THE GLORY YEARS: 1940-1950
"Awesome" might best describe Calumet Farm from 1940 through 1950. Under the leadership of Warren Wright Sr., Ben Jones, and later his son, Horace A. "Jimmy" Jones, Calumet stormed to the forefront of Thoroughbred racing. During this period, Calumet led the list of Leading Money-Winning Owners seven times. In 1947 the farm became the first to exceed $1 million in purse earnings. In homebreds Whirlaway and Citation became racing's fifth and seventh Triple Crown winners. Two additional Kentucky Derby and Preakness trophies were captured by Calumet horses during this period. Calumet horses were selected as "Horse of the Year" five times, and 20 divisional titles were handed out to Calumet runners through 1950.
Warren Wright Sr. died on December 28, 1950, bringing to an end the greatest decade ever experienced by one farm in the history of American racing. In just 19 years he had built a turf giant. The solid foundation laid by Wright, the expertise of trainers Ben and Jimmy Jones, and the guidance of his widow, Lucille Parker Wright, would ensure Calumet's lofty position for yet another decade.
1940 - 1941
Entering 1940, Warren Wright Sr. had assembled all of the necessary tools to establish his racing dynasty. He had the trainer and he had the horses. The next 10 years proved to be the most glorious decade ever experienced by an American racing stable. Calumet had arrived. The farm emergence as a racing power was heralded in 1940 by Whirlaway, a 2-year-old colt by Blenheim II, out of Dustwhirl. Although somewhat erratic at 2, he captured 7 of his 16 starts, including the Saratoga Special and the Hopeful Stakes. His earnings for the year were $77,275.50, vaulting Calumet to third on the list of Leading Money-Winning Owners.
Whirlaway began his 1941 campaign with the same tendency to bolt toward the outside rail that he had exhibited as a 2 year-old. Ben Jones was able to correct this problem prior to the Kentucky Derby by modifying Whirlaway's blinkers, resulting in his 8-length Derby victory in a record time of 2:01 2/5. Whirlaway went on to become Calumet's first Triple Crown winner, finishing the year with 13 wins in 20 starts and capturing the 1941 Horse of the Year title.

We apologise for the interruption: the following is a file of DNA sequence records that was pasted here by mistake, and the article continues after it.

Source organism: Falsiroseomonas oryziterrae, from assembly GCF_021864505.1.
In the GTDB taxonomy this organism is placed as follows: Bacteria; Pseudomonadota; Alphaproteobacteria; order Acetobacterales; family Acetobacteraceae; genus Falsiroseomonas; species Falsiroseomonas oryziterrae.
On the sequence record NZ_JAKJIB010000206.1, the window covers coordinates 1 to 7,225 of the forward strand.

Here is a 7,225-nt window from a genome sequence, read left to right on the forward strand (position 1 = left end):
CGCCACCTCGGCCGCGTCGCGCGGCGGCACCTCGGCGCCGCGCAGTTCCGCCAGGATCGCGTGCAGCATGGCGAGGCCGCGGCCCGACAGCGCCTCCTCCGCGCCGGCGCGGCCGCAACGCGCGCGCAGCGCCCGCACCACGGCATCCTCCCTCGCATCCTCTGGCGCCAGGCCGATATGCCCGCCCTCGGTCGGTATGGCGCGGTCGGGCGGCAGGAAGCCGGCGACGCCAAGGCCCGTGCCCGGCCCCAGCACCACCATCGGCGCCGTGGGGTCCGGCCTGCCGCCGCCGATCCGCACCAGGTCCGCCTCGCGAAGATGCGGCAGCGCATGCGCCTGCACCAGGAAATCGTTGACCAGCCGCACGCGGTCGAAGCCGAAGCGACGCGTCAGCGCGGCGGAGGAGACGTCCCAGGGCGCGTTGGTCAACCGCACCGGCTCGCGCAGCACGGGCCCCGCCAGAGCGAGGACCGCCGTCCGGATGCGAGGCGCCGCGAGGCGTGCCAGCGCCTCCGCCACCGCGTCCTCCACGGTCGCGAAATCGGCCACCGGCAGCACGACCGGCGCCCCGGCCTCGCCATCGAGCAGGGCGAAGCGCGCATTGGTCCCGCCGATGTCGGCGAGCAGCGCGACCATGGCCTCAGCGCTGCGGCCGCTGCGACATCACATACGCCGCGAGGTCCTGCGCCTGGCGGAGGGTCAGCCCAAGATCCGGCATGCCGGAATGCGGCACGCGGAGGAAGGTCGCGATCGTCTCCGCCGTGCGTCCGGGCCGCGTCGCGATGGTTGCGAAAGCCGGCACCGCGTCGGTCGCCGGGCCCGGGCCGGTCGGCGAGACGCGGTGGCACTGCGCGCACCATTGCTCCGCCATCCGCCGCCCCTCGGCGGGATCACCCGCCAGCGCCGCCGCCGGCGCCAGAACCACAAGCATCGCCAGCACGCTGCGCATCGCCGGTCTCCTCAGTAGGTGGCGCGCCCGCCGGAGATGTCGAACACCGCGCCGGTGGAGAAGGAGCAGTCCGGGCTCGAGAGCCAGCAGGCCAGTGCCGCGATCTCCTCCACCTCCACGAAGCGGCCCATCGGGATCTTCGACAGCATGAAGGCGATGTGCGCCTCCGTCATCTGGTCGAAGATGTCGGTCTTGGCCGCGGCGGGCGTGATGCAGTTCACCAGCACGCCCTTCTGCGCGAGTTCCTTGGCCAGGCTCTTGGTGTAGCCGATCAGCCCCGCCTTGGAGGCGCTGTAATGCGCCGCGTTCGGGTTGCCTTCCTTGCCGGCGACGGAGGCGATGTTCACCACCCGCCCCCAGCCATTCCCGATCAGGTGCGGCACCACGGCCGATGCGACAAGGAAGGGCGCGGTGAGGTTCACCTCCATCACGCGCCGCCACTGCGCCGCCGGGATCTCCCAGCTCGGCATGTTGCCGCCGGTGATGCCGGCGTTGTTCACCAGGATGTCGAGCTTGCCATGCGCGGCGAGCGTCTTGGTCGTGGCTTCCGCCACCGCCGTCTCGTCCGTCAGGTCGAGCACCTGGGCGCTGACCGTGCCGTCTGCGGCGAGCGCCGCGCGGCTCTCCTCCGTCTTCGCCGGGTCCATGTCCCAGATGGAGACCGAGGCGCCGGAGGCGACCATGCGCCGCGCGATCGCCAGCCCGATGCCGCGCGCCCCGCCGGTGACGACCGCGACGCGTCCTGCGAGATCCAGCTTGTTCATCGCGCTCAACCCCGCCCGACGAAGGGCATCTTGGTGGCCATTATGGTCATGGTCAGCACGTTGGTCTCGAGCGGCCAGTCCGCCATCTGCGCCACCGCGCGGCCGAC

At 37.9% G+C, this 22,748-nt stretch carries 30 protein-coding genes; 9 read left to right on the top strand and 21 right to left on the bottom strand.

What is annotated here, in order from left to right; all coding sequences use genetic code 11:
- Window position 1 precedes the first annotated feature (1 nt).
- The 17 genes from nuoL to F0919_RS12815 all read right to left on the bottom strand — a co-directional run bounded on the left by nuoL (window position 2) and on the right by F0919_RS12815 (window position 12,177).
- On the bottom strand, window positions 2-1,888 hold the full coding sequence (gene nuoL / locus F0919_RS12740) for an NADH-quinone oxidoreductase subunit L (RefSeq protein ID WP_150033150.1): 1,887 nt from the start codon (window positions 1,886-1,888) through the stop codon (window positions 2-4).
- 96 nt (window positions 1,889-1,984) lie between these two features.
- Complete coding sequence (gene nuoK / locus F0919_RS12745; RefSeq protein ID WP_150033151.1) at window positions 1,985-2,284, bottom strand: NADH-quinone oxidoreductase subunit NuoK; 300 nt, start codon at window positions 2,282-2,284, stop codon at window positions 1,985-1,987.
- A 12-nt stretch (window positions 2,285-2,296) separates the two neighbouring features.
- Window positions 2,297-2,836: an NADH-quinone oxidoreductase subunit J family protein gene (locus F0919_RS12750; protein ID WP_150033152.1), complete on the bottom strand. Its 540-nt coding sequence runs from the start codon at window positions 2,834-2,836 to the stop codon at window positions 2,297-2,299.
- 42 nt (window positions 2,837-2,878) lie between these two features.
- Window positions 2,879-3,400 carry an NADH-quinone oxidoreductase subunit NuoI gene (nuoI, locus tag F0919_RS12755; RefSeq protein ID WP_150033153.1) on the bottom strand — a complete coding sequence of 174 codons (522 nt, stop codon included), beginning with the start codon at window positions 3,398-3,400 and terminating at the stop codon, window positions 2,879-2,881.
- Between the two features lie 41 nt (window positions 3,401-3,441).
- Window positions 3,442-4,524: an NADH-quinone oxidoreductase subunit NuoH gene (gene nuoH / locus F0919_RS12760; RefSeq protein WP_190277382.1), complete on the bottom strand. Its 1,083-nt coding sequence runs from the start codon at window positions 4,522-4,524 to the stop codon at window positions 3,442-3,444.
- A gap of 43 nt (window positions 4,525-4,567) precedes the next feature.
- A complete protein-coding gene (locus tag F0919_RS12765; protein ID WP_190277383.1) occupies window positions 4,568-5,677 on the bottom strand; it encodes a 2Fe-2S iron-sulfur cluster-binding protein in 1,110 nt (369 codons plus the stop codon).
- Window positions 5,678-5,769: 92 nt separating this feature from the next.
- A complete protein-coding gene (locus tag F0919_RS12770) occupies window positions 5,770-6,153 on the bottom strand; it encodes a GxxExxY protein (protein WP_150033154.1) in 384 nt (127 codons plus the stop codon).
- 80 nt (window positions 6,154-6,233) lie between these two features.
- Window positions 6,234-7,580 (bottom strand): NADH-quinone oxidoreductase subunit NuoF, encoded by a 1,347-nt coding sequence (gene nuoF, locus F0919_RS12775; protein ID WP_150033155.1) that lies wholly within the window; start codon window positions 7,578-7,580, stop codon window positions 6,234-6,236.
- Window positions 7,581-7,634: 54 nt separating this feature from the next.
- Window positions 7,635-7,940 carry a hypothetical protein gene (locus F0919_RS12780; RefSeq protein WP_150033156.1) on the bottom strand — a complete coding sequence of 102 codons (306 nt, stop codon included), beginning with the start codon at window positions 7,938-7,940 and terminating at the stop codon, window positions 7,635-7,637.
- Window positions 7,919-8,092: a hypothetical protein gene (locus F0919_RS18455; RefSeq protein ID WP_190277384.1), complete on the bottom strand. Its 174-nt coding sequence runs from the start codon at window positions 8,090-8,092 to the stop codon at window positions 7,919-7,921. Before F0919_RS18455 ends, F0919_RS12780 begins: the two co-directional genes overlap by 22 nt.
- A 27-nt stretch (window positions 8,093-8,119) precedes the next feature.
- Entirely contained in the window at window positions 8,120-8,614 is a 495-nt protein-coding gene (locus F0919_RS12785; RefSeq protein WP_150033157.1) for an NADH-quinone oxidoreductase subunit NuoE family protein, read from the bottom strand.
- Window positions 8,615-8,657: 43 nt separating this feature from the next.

Supported by a fine 2-year-old class including Some Chance (c.), Sun Again (c.), and Mar-Kell (f.), Whirlaway catapulted Calumet to its first number-one ranking on the list of Leading Money-Winning Owners with total earnings of $475,091.
1942 - 1943
Whirlaway returned in 1942, winning 12 of his 22 starts and again being voted Horse of the Year. On July 17, he became the world's leading money-winner by winning the Massachusets Handicap. By year's end he had amassed $560,911.50, making him racing's first $500,000 earner.
Bolstered by an excellent group of homebred fillies, 1943again found Calumet at the top of the list of leading money-winners. Two-year-old fillies Twlight Tear and Miss Keeneland joined with Nellie L. (f.,3) and Handicap Mare of 1943, Mar-Kell (f.,4), to help the farm post combined earnings of $267,940. In winning the Handicap Mare championship, Mar-Kell posted victories in four stakes races, including the prestigious Beldame Handicap.
Whirlaway returned at 5 to start twice and was then retired to stud with a cumulative record of 32 victories in 60 starts and total earnings of $561,161.50. He later was leased to Marcel Boussac to stand in France, where he died in 1953 with 17 stakes winners to his credit.
1944 - 1946
In 1944, Twilight Tear (f,3) became the first filly to be voted Horse of the Year. Of her 17 starts she won 14, including a string of 11 straight victories. Her earnings for the year were $167,555.